no it wasn’t an acronym I DO want one ! I can still enjoy a glass or two I just can’t drink my boyfriend under the table any more, and lunchtime drinking is a big no-no or I’d be asleep after one sip LOL!

I had the bad taste in my mouth and thankfully it didn’t spoil my enjoyment of wine - I prefer whites though.

I thought about a counsellor but my problem is I want to be able to talk about “my feelings” as and when I am about to reach boiling point, not at a time that’s booked in my diary when sod’s law I will be feeling OK! But if it gets worse I will make an appointment. Good luck with yours.

The Counsellor? Yes, I know what you mean - I agree - I still have my reservations - but this whole experience has raised a lot of issues for me that I’ve always known were there but which have now all raised their head at the same time to the extent that I feel I really need to just be able to articulate them all. Of course, I am only entitled to 6 free sessions - not enough time at all so I may just be opening a can of worms. But who knows.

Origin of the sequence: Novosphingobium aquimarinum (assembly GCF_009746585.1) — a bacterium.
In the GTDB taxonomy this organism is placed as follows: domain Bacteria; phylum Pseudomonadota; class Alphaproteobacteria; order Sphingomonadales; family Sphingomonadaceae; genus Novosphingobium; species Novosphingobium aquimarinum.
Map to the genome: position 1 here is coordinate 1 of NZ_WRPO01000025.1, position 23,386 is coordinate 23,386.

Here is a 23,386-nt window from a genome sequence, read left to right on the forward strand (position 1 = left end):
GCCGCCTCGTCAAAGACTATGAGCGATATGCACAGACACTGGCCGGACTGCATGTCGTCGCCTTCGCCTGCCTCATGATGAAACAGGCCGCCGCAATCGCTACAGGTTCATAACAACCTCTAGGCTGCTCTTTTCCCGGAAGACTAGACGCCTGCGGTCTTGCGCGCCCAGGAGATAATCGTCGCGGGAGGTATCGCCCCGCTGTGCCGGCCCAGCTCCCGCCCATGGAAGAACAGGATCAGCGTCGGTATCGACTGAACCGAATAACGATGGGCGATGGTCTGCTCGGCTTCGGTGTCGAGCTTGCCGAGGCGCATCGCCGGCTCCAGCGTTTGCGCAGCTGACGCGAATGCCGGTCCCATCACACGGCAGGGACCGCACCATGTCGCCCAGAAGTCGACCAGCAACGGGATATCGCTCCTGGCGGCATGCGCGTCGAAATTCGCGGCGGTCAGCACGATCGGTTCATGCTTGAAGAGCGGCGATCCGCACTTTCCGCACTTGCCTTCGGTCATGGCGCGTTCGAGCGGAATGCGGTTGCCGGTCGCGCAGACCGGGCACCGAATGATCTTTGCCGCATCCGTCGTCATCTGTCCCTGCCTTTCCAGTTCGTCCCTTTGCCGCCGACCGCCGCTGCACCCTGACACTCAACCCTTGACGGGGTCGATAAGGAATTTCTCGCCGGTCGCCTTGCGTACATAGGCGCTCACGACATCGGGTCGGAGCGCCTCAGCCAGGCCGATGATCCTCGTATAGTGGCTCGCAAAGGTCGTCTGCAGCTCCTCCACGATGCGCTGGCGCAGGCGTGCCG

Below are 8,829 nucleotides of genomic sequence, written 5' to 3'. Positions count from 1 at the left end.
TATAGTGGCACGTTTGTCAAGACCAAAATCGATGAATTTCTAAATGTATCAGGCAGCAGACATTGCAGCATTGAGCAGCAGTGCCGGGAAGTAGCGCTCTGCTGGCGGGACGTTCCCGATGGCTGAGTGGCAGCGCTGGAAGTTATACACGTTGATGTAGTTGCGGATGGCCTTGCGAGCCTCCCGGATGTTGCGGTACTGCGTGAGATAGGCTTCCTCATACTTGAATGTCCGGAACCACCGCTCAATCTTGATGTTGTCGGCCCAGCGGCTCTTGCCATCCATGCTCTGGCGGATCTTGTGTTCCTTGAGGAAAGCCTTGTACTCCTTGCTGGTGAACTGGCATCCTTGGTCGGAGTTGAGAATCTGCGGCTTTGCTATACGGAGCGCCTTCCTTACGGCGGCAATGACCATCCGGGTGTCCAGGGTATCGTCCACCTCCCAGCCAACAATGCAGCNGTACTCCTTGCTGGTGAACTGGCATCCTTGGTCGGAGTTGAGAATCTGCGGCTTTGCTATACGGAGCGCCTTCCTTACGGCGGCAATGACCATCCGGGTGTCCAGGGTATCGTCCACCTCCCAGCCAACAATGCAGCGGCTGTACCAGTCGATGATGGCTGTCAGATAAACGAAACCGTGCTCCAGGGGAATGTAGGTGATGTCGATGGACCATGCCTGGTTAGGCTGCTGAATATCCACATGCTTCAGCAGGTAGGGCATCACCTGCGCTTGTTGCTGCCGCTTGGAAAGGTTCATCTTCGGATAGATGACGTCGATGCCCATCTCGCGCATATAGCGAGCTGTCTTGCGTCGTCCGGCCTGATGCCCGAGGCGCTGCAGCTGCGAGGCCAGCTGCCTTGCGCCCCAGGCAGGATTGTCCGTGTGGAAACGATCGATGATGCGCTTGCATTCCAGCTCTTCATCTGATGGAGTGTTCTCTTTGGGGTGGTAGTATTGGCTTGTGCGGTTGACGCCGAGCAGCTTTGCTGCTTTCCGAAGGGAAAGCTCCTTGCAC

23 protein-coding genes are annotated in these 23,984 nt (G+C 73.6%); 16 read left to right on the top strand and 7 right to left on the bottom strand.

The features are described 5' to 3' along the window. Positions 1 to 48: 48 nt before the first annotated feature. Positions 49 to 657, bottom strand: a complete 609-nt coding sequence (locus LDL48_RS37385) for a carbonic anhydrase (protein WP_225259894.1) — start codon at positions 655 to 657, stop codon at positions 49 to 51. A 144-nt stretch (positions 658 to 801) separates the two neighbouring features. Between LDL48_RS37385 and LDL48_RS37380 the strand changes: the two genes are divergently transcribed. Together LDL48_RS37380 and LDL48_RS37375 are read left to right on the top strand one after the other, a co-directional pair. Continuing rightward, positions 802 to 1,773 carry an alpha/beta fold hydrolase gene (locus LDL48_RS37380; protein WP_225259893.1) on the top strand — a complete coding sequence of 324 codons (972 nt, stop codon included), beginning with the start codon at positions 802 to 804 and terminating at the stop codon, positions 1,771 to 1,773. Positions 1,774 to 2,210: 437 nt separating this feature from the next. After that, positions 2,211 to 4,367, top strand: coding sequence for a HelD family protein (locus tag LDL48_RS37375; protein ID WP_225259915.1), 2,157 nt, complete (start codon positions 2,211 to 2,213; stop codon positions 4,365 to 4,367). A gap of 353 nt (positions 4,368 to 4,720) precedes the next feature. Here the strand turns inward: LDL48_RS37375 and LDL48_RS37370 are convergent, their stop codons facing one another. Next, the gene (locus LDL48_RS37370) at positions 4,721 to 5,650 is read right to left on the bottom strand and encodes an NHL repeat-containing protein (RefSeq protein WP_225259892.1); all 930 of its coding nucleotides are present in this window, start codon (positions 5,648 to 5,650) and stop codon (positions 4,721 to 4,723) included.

I’m curious… how did you arrange six free sessions? This is something I may well explore and the potential cost is worrying! Thanks, Lyn x

I might be wrong but, as I understand it, our Trust, through the Cancer Centre, offers 6 counselling sessions free of charge. I should make sure beforehand really! I do know of one person, though, who did pay for counselling and was highly praiseworthy of it - so it may very well be something that I seriously think about continuing afterwards too, even if I do have to pay. I’m hoping that it might actually enable me to rethink the direction in which my life appears to be going at the moment, irrespective of recent events/diagnosis etc.

I’m also aware that some employers also offer some counselling sessions for their staff for free too - but I’m not sure if this would be available to you. When I return to work, I may even take up this option myself.

x

Hi, me too! I’m up for free counselling. I would be really grateful if someone could tell me how to go about it?

Cathy

Hi Cathy - yes, likewise, any advice on how to approach it would be helpful - I’m certainly intending, though, to try and put things down on paper beforehand - even if it just amounts to a list - in preparation for the first visit.

Clarabel - just a thought, but I wonder if writing might help manage those moments of madness?

Naz

Hi you can arrange free councilling through your gp if nowhere else, well you can at my surgery anyway

Hey